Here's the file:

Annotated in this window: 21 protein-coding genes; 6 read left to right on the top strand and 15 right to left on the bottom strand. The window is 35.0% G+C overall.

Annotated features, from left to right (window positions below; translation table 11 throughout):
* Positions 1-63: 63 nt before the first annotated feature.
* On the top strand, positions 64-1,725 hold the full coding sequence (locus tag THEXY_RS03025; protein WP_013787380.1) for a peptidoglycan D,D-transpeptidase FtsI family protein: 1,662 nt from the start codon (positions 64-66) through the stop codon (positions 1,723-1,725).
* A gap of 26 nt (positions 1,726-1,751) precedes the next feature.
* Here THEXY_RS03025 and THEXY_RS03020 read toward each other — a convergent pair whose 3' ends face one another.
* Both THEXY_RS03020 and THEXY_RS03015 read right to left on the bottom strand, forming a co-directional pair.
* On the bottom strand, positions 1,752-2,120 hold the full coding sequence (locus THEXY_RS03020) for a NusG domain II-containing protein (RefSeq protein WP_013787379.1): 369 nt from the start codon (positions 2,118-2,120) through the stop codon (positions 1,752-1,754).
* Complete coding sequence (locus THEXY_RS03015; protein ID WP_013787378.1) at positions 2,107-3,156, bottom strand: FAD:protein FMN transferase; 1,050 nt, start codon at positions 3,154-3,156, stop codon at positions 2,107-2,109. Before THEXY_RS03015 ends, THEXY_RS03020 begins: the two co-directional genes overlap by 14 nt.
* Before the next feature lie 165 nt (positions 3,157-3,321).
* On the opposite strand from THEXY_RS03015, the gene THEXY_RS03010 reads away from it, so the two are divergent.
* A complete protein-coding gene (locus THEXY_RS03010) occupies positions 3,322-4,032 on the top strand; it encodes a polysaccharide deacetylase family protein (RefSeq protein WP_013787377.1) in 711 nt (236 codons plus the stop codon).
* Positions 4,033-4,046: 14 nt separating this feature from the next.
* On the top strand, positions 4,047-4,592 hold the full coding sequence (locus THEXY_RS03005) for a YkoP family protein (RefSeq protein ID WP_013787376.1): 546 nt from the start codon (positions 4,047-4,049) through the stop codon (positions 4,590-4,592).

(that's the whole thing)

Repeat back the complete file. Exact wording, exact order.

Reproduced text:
Annotated in this window: 21 protein-coding genes; 6 read left to right on the top strand and 15 right to left on the bottom strand. The window is 35.0% G+C overall.

Annotated features, from left to right (window positions below; translation table 11 throughout):
* Positions 1-63: 63 nt before the first annotated feature.
* On the top strand, positions 64-1,725 hold the full coding sequence (locus tag THEXY_RS03025; protein WP_013787380.1) for a peptidoglycan D,D-transpeptidase FtsI family protein: 1,662 nt from the start codon (positions 64-66) through the stop codon (positions 1,723-1,725).
* A gap of 26 nt (positions 1,726-1,751) precedes the next feature.
* Here THEXY_RS03025 and THEXY_RS03020 read toward each other — a convergent pair whose 3' ends face one another.
* Both THEXY_RS03020 and THEXY_RS03015 read right to left on the bottom strand, forming a co-directional pair.
* On the bottom strand, positions 1,752-2,120 hold the full coding sequence (locus THEXY_RS03020) for a NusG domain II-containing protein (RefSeq protein WP_013787379.1): 369 nt from the start codon (positions 2,118-2,120) through the stop codon (positions 1,752-1,754).
* Complete coding sequence (locus THEXY_RS03015; protein ID WP_013787378.1) at positions 2,107-3,156, bottom strand: FAD:protein FMN transferase; 1,050 nt, start codon at positions 3,154-3,156, stop codon at positions 2,107-2,109. Before THEXY_RS03015 ends, THEXY_RS03020 begins: the two co-directional genes overlap by 14 nt.
* Before the next feature lie 165 nt (positions 3,157-3,321).
* On the opposite strand from THEXY_RS03015, the gene THEXY_RS03010 reads away from it, so the two are divergent.
* A complete protein-coding gene (locus THEXY_RS03010) occupies positions 3,322-4,032 on the top strand; it encodes a polysaccharide deacetylase family protein (RefSeq protein WP_013787377.1) in 711 nt (236 codons plus the stop codon).
* Positions 4,033-4,046: 14 nt separating this feature from the next.
* On the top strand, positions 4,047-4,592 hold the full coding sequence (locus THEXY_RS03005) for a YkoP family protein (RefSeq protein ID WP_013787376.1): 546 nt from the start codon (positions 4,047-4,049) through the stop codon (positions 4,590-4,592).